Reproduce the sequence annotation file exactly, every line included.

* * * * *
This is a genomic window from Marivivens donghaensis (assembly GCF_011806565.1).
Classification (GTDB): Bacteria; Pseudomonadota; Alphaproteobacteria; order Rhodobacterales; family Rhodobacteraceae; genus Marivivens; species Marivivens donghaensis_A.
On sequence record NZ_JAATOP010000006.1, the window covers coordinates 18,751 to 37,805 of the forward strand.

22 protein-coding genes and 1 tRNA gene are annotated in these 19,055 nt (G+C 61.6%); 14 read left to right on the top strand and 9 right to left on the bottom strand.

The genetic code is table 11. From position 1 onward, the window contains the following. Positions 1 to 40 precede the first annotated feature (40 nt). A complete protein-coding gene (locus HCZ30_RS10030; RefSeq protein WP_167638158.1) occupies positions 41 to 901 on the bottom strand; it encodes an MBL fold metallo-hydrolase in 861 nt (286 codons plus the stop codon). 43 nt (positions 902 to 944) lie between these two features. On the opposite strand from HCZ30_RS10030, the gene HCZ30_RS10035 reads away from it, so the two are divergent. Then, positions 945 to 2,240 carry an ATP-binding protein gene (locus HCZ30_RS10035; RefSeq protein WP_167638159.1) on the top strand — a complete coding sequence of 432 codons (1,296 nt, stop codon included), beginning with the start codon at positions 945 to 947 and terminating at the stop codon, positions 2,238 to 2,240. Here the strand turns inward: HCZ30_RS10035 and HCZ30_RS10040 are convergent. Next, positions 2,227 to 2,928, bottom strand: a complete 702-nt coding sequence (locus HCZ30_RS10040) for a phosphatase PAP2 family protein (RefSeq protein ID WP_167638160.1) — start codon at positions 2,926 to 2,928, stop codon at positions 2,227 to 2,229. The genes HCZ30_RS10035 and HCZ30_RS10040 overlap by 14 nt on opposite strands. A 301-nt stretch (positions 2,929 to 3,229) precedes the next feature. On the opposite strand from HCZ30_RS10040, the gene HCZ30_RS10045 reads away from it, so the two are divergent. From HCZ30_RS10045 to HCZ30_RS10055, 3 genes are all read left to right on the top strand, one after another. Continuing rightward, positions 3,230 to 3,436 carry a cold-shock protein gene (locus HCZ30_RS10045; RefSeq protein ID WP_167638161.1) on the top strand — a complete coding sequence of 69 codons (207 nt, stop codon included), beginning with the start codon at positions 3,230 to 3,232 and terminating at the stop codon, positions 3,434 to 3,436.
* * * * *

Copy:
This is a genomic window from Marivivens donghaensis (assembly GCF_011806565.1).
Classification (GTDB): Bacteria; Pseudomonadota; Alphaproteobacteria; order Rhodobacterales; family Rhodobacteraceae; genus Marivivens; species Marivivens donghaensis_A.
On sequence record NZ_JAATOP010000006.1, the window covers coordinates 18,751 to 37,805 of the forward strand.

22 protein-coding genes and 1 tRNA gene are annotated in these 19,055 nt (G+C 61.6%); 14 read left to right on the top strand and 9 right to left on the bottom strand.

The genetic code is table 11. From position 1 onward, the window contains the following. Positions 1 to 40 precede the first annotated feature (40 nt). A complete protein-coding gene (locus HCZ30_RS10030; RefSeq protein WP_167638158.1) occupies positions 41 to 901 on the bottom strand; it encodes an MBL fold metallo-hydrolase in 861 nt (286 codons plus the stop codon). 43 nt (positions 902 to 944) lie between these two features. On the opposite strand from HCZ30_RS10030, the gene HCZ30_RS10035 reads away from it, so the two are divergent. Then, positions 945 to 2,240 carry an ATP-binding protein gene (locus HCZ30_RS10035; RefSeq protein WP_167638159.1) on the top strand — a complete coding sequence of 432 codons (1,296 nt, stop codon included), beginning with the start codon at positions 945 to 947 and terminating at the stop codon, positions 2,238 to 2,240. Here the strand turns inward: HCZ30_RS10035 and HCZ30_RS10040 are convergent. Next, positions 2,227 to 2,928, bottom strand: a complete 702-nt coding sequence (locus HCZ30_RS10040) for a phosphatase PAP2 family protein (RefSeq protein ID WP_167638160.1) — start codon at positions 2,926 to 2,928, stop codon at positions 2,227 to 2,229. The genes HCZ30_RS10035 and HCZ30_RS10040 overlap by 14 nt on opposite strands. A 301-nt stretch (positions 2,929 to 3,229) precedes the next feature. On the opposite strand from HCZ30_RS10040, the gene HCZ30_RS10045 reads away from it, so the two are divergent. From HCZ30_RS10045 to HCZ30_RS10055, 3 genes are all read left to right on the top strand, one after another. Continuing rightward, positions 3,230 to 3,436 carry a cold-shock protein gene (locus HCZ30_RS10045; RefSeq protein ID WP_167638161.1) on the top strand — a complete coding sequence of 69 codons (207 nt, stop codon included), beginning with the start codon at positions 3,230 to 3,232 and terminating at the stop codon, positions 3,434 to 3,436.